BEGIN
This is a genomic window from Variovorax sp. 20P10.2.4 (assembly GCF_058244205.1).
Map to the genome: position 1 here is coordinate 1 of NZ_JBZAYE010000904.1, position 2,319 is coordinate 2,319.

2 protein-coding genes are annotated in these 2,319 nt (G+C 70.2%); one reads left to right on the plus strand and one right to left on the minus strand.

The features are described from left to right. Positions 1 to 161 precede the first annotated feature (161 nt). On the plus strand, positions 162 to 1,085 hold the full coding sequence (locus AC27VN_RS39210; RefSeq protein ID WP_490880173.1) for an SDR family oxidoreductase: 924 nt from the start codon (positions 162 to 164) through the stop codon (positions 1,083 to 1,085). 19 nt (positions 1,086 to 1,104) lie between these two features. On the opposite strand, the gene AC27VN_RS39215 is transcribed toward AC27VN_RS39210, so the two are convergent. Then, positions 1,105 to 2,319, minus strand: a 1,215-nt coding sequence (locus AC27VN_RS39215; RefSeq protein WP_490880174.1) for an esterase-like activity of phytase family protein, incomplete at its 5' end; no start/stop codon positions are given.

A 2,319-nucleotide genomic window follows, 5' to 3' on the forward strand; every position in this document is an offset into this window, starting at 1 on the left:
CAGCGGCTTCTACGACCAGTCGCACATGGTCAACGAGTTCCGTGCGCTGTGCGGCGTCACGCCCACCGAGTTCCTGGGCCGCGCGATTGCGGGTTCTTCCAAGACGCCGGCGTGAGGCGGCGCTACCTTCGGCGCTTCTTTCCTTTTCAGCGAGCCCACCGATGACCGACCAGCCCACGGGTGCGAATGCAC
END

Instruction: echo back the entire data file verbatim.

This is a genomic window from Variovorax sp. 20P10.2.4 (assembly GCF_058244205.1).
Map to the genome: position 1 here is coordinate 1 of NZ_JBZAYE010000904.1, position 2,319 is coordinate 2,319.

2 protein-coding genes are annotated in these 2,319 nt (G+C 70.2%); one reads left to right on the plus strand and one right to left on the minus strand.

The features are described from left to right. Positions 1 to 161 precede the first annotated feature (161 nt). On the plus strand, positions 162 to 1,085 hold the full coding sequence (locus AC27VN_RS39210; RefSeq protein ID WP_490880173.1) for an SDR family oxidoreductase: 924 nt from the start codon (positions 162 to 164) through the stop codon (positions 1,083 to 1,085). 19 nt (positions 1,086 to 1,104) lie between these two features. On the opposite strand, the gene AC27VN_RS39215 is transcribed toward AC27VN_RS39210, so the two are convergent. Then, positions 1,105 to 2,319, minus strand: a 1,215-nt coding sequence (locus AC27VN_RS39215; RefSeq protein WP_490880174.1) for an esterase-like activity of phytase family protein, incomplete at its 5' end; no start/stop codon positions are given.

A 2,319-nucleotide genomic window follows, 5' to 3' on the forward strand; every position in this document is an offset into this window, starting at 1 on the left:
CAGCGGCTTCTACGACCAGTCGCACATGGTCAACGAGTTCCGTGCGCTGTGCGGCGTCACGCCCACCGAGTTCCTGGGCCGCGCGATTGCGGGTTCTTCCAAGACGCCGGCGTGAGGCGGCGCTACCTTCGGCGCTTCTTTCCTTTTCAGCGAGCCCACCGATGACCGACCAGCCCACGGGTGCGAATGCAC